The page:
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The listing of best Olympus touchscreen cameras include the advanced and the midrange DSLRs available at a price range of at least $800. Touchscreen interface on these Olympus DSLRs offer easier customizability with great (multi) touch controls. With the help of bright LCD screens of over 3 inch, the Olympus DSLRs allow you to focus and shoot through the touch interfaces.

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Olympus OM-D E-M10 II

Olympus OM-D E-M10 II


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Olympus OM-D E-M10 II
Olympus OM-D E-M5 Mark II
Olympus E-PL7
Olympus SH-2
Olympus OM-D E-M1
Olympus OM-D E-M10 II
Olympus OM-D E-M5 Mark II
Olympus E-PL7
Olympus SH-2
Olympus OM-D E-M1 Compact System Camera
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Release Date
Sep 2015
Mar 2015
Oct 2014
May 2015
Sep 2013
Touchscreen Panel
Touchscreen Panel
Touchscreen Panel
Touchscreen Panel
Touchscreen Panel
Touchscreen Panel
Camera Type
SLR-style mirrorless
SLR-style mirrorless
Rangefinder-style mirrorless
Compact
Compact System Camera, SLR-style mirrorless
Resolution
16.0 Megapixel
16.0 Megapixel
16.0 Megapixel
16.0 Megapixel
16.0 Megapixel
Image Sensor Type
CMOS
CMOS
CMOS
BSI-CMOS
CMOS
LCD Screen Size
3.0 in.
3.0 in.
3.0 in.
3.0 in.
3.0 in.
Image Sensor Size
21.64 mm
21.64 mm
21.64 mm
2.5 mm
21.64 mm

  • The Olympus OM-D E-M10 II is an evolutionary upgrade of 2014's E-M10 camera, principally adding an even better electronic viewfinder, 5-axis image stabilisation system, very useful fully electronic shutter, and AF targeting pad and focus stacking features, along with a better control layout.


  • The OM-D E-M10 II embodies what the Olympus OM-D series is all about; it's a high quality camera that feels great, offers an extensive feature set with bags of control and produces superb quality images yet doesn't take up much space in your bag.


  • The OM-D E-M10 Mark II is a great camera that's packed with the very best Olympus design and technology. Like its stablemates, it has a sleek retro look, a 16-Megapixel CMOS sensor and a speedy autofocus, but new technology like Focus Bracketing and five-axis stabilisation take it even further. It's straight-forward, effective and attractive. We just wish Olympus would update its over-complex menus!.


  • The Olympus OM-D E-M5 Mark II has a unique high-resolution capture mode, but it's not the best camera for shooting fast-moving subjects.


  • It may look similar to the 3-year-old EM-5, but with a plethora of "under-the-hood" improvements, the new Olympus OM-D E-M5 Mark II far surpasses that camera, and in some ways the flagship OM-D E-M1 too.
    Although not quite as easy to use as the slightly larger Olympus OM-D E-M1, the E-M5 Mark II's revised control layout is well thought-out and the level of customisability is extremely high. The camera is robust – more so than the E-M5 –, and highly responsive. The EVF is among the best we have ever used, with great resolution, good colour rendition, fast refresh rates, a large apparent size and adaptive brightness control.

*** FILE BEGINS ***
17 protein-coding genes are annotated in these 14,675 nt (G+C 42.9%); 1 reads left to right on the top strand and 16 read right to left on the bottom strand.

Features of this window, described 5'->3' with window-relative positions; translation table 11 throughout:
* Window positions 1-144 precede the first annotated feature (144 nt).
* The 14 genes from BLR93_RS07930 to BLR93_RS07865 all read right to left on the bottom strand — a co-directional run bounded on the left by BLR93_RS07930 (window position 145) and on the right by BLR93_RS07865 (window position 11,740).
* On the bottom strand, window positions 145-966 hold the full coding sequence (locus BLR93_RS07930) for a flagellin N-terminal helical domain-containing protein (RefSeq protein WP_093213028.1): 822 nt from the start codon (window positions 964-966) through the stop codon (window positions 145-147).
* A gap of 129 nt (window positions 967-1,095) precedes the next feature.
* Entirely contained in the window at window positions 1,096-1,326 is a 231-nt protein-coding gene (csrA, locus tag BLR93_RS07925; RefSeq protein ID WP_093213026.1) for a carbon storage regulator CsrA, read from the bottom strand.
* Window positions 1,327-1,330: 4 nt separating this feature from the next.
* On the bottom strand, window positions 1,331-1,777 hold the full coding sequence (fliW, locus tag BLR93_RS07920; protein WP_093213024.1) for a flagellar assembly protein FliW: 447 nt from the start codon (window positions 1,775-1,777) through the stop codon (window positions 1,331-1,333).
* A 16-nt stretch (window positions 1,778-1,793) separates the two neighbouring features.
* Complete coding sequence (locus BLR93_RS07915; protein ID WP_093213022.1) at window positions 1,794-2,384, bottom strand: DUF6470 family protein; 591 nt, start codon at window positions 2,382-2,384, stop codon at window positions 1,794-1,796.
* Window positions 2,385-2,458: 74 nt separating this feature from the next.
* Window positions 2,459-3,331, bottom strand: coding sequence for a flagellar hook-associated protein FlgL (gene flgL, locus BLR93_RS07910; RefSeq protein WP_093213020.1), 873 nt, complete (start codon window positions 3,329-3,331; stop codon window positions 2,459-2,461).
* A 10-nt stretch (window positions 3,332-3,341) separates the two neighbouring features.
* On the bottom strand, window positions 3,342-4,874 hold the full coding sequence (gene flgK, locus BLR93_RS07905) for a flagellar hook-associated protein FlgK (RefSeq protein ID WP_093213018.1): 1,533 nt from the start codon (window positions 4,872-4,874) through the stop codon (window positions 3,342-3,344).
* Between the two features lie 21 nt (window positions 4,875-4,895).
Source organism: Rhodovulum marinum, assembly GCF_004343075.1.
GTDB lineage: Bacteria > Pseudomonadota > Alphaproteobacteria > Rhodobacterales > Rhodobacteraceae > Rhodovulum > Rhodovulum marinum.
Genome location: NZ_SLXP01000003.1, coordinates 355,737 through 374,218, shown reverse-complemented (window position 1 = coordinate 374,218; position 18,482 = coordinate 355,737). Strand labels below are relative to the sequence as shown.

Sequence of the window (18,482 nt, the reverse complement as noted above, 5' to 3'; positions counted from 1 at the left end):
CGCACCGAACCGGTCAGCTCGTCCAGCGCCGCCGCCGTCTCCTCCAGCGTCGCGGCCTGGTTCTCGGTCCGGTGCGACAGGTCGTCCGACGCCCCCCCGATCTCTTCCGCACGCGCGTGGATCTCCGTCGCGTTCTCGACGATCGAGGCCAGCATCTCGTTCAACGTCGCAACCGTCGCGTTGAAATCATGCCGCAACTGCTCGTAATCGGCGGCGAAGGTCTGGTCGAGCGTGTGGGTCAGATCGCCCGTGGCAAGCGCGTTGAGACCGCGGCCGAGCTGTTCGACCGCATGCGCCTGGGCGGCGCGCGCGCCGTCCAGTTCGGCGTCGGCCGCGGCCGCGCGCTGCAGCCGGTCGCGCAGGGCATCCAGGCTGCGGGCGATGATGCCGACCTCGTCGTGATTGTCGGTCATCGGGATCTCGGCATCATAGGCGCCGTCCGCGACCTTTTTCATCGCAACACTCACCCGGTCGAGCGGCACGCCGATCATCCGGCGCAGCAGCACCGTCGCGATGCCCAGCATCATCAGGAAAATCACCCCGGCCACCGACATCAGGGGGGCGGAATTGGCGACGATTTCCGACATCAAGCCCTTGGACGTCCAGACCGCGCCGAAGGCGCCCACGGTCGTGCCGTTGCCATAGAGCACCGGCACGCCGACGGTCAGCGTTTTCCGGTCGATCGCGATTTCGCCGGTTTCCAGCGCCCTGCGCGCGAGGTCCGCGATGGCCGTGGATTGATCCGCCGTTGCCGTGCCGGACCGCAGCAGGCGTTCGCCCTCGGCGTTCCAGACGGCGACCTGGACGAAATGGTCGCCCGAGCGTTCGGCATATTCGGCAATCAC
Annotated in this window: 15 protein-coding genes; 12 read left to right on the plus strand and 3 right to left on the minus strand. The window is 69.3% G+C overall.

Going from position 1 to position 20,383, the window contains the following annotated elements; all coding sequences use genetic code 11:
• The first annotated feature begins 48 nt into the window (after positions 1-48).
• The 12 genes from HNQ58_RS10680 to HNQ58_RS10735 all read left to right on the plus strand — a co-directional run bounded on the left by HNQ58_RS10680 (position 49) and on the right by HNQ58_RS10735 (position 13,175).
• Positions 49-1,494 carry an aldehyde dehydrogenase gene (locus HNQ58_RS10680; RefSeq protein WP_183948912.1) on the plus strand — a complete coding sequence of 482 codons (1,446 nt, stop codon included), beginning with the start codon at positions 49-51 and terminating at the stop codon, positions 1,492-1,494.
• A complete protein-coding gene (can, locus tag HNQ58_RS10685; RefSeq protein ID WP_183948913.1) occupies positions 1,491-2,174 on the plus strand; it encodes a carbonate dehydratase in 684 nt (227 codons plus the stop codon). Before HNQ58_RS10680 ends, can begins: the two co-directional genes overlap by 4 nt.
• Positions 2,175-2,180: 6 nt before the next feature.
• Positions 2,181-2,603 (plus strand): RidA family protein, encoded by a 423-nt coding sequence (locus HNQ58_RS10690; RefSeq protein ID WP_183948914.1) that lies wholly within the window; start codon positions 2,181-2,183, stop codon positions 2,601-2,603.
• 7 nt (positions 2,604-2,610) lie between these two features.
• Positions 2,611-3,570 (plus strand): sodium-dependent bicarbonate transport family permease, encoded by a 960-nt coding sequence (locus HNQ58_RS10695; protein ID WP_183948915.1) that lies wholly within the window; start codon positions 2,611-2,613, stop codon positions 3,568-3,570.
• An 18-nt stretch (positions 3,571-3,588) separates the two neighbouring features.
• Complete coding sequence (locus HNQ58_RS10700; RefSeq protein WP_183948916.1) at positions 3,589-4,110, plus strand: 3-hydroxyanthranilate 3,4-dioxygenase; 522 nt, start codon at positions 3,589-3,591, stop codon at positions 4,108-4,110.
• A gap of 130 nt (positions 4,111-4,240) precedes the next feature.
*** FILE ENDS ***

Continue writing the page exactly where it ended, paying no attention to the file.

• Rating Unavailable

    The Olympus OM-D E-M5 Mark II is a high-quality, compact ILC made to be easy enough for anyone to use. High-quality still images combined with the easy-to-use video features mean this is the only camera you will need. .


  • The Olympus PEN E-PL7 is a compact Micro Four Thirds mirrorless camera that hits a lot of the right notes, but it isn't quite an Editors' Choice.


  • Olympus’ current marketing campaign for its junior Pen series may be devised with females in mind, but neither sex should be at all embarrassed to be seen with the cool white iteration of the E-PL7; there are enough classic stylings here and plentiful creative options for the amateur photography enthusiast to engage both sexes equally.

  • Rating Unavailable

    The Olympus E-PL7 is a compact and very portable ILC that provides very good image quality and performance. A great collection of lenses and creative shooting modes makes this camera a must see for the photography enthusiast.


  • The Olympus Stylus SH-2 is a stylish compact camera with a 24x zoom. It's a solid performer when shooting Raw, but its JPG output is disappointing.


  • Back in 2014 when we reviewed the Olympus Stylus SH-1, we really wanted to like that camera. After all, it was a beautifully crafted product with a great feature set, responsive operation and a versatile lens. However, we were somewhat let down by its image quality, specifically its sub-par JPEG engine and lack of raw image capture.
    Thankfully, Olympus addressed both of these issues in the new SH-2 model.

  • Rating Unavailable

    The Olympus Stylus SH-2 is a powerful compact digicam that offers tremendous versatility with its 24x optical zoom lens and 5-axis image stabilization. Easy and creative shooting modes get the most out of the 16-Megapixel CMOS imaging sensor, letting you just snap away.


  • With gorgeous images - even in low light, incredible speed, and a wealth of high-end features, the Olympus OM-D E-M1 is the best Micro Four Thirds camera that money can buy. It's an easy Editors' Choice award winner.


  • Overall, our main criticism of the Olympus OM-D E-M1 lies not with its performance or feature-set, but with its price. £1299 / $1399 body-only is a lot to pay for a compact system camera these days.

  • Rating Unavailable

    The Olympus OM-D E-M1 surpasses everything that we have seen so far from an ILC. Providing amazing performance and image quality that rivals a lower level pro mode dSLR, this much smaller camera is ready to go anywhere and perform in all situations.